My friend in US asked me a question.
>What is 'cram school' ? I was reading your blog and came across it.
>How many children do you have and how old are they?
Sad to say, but you can't talk about the education in Japan without referring to cram schools, Juku and Yobiko, these days.
Cram schools are private educational institutions that supplement regular school study.
There are many kinds of cram schools.
Some support children who cannot keep up with regular school study.
Some give higher education for children aiming for high-level schools.
If you want your child enter very famous private elementary schools,
then you need to let your child study at specialized cram schools to pass the entrance test.
To enter famous junior high schools, children start to go to cram schools from around the fourth grade.
There are quite many numerous large-scale schools for junior high and high school students that have developed nationwide chains.
When I was a children, none or few children went cram schools, but now more and more children go these schools after a hard day in regular schools.
Many believe cram schools are indispensable as supplements to public education.
But, I strongly doubt it.
So, why have these cram schools succeeded to develop nationwide in such a short period of time?
This is what I think.
There is a guideline for compulsory education in Japan, and I expected that all teachers might try hard to let their students learn basics 'thoroughly'.
But there seems to be some incompetent teachers who believe that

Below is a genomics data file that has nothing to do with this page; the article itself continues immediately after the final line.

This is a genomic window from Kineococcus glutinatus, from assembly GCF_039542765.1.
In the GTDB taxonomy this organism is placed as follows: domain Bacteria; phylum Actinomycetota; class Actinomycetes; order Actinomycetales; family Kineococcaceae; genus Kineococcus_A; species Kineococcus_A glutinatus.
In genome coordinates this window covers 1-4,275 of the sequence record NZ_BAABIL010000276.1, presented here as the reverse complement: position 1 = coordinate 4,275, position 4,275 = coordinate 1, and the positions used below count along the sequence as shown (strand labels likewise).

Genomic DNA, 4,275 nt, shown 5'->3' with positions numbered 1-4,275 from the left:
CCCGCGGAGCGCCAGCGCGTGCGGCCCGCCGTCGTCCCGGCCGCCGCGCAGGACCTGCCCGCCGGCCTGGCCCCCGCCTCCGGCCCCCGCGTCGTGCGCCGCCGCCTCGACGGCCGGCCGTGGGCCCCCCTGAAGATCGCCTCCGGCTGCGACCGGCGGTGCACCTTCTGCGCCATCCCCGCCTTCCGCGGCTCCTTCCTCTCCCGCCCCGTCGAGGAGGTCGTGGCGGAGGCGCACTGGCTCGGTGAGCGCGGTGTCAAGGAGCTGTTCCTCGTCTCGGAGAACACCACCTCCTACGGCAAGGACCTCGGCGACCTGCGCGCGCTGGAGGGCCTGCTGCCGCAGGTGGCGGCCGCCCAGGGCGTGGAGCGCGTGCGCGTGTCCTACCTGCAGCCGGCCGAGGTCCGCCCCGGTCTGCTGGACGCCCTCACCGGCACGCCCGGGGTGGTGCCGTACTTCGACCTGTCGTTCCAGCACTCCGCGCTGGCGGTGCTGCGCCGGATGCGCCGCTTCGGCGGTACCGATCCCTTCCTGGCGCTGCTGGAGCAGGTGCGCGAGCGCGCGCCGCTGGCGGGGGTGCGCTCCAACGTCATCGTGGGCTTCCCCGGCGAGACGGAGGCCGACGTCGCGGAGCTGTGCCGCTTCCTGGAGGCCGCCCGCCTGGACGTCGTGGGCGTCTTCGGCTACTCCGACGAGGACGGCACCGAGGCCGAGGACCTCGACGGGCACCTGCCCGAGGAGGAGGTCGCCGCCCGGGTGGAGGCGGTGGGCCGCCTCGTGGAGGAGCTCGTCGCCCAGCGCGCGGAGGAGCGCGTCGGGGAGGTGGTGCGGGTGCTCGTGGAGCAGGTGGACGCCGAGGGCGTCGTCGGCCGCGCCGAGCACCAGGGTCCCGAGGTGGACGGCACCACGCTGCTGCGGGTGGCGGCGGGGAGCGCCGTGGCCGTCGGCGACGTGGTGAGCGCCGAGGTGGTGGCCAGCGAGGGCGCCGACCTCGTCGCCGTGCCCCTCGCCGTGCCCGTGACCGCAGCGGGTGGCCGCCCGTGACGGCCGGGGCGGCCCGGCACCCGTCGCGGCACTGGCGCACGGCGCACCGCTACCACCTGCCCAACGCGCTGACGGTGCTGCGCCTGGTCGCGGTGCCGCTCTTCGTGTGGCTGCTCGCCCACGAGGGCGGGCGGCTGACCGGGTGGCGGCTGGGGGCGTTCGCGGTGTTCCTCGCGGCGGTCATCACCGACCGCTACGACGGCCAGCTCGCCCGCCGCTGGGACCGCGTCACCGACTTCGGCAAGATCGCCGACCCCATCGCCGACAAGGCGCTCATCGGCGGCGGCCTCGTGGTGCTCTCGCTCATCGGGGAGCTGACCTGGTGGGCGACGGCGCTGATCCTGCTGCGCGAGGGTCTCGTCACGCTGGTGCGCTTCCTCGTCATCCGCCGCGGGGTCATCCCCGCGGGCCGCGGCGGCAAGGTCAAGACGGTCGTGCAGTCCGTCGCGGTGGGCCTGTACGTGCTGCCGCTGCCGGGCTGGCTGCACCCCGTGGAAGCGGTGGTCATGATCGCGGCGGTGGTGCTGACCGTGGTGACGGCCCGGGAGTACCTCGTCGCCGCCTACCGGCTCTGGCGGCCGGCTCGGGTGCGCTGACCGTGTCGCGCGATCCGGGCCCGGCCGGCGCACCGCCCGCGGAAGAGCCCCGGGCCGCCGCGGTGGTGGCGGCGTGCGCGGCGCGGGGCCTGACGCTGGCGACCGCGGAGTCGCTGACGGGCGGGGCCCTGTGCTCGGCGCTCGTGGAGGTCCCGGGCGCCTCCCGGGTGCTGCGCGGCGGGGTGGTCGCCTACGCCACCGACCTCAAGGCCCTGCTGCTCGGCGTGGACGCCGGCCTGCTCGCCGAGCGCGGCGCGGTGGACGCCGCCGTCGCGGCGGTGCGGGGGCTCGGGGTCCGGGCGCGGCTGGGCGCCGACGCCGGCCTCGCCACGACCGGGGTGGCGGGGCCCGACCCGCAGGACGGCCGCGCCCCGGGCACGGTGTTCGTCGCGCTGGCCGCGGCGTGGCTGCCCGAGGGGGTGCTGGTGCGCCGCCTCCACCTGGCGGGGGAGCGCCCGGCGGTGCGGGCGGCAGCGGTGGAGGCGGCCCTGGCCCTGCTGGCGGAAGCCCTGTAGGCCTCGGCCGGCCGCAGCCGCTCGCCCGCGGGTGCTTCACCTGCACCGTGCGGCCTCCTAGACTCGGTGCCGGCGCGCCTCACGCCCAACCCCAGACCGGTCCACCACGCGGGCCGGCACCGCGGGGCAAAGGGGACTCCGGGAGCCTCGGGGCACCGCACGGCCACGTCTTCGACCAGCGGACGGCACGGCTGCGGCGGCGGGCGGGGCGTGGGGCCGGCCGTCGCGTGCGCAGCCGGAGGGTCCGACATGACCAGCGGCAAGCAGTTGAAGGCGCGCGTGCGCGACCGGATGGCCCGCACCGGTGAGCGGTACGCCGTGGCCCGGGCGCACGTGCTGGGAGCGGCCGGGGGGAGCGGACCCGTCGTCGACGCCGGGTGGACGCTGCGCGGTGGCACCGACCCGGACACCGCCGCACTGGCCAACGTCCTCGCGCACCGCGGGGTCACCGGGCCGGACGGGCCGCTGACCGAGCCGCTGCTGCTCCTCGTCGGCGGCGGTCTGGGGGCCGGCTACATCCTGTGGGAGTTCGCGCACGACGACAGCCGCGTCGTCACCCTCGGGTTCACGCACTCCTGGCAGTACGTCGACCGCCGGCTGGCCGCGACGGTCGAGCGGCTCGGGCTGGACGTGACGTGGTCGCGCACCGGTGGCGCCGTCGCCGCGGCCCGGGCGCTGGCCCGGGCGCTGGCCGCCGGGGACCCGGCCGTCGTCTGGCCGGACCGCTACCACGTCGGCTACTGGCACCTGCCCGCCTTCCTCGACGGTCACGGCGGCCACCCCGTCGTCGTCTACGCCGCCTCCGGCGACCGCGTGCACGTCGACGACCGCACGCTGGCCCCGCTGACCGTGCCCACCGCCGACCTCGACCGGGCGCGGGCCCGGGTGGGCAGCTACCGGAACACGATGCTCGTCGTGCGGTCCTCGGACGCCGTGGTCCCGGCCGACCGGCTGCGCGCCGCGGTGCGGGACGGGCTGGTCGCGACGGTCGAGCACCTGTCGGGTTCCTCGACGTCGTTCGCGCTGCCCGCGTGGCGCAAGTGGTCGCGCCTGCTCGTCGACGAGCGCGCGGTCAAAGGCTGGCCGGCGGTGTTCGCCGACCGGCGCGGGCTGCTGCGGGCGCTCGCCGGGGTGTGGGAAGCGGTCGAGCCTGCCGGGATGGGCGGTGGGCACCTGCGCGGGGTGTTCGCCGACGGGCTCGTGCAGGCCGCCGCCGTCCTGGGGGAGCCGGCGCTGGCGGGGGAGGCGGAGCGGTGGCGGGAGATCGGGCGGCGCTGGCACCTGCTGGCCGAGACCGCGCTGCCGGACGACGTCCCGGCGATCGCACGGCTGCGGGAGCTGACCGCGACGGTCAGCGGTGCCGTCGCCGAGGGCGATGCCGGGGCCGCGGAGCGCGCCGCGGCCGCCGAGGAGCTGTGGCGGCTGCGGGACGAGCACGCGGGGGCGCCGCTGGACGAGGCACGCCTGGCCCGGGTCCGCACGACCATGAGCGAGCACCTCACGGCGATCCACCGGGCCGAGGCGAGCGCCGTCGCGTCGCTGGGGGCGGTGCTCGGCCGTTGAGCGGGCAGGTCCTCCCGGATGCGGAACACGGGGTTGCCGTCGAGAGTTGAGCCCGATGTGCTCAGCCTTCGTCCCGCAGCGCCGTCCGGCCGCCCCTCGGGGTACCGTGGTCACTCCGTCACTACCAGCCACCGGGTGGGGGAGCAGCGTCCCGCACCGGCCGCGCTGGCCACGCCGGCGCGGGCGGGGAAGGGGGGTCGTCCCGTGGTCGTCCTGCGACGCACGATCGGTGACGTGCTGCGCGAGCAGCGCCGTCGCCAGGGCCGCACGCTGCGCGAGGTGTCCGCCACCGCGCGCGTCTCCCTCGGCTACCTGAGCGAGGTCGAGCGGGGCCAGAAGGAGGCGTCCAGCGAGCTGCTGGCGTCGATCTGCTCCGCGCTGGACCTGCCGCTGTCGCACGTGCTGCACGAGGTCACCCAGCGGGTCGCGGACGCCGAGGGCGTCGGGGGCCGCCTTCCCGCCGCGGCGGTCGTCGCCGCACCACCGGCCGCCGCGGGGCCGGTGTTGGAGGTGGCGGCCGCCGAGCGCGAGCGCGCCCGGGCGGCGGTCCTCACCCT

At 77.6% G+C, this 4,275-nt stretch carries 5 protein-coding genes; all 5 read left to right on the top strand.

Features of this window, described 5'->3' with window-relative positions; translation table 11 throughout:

children don't have free time because there are too many things they have to memorize.
To develop the ability to think and learn independently,
the amount of things children need to memorize should be reduced.
They simply reduced the time to spend for memorize study and don't come up with anything different to replace the memorize-only study.
As a result, Children acquired insufficient scholastic ability, and they don't have enough ability apply for more advanced study.
This created big anxiety among parents and they decided to send their children to cram schools.
For example, my daughter is good at math, but she hadn't practiced enough to memorize multiplication when she was in the third grade, so she often makes mistakes in calculation and lose the score in math test even if she knows how to solve the questions.
So, do I make my children study at cram schools?
Oh, no no no!
I trust my children and believe if they want to study farther more and have ability to do so, they will do it their own way.
Well, this is one of minority opinions in Japan.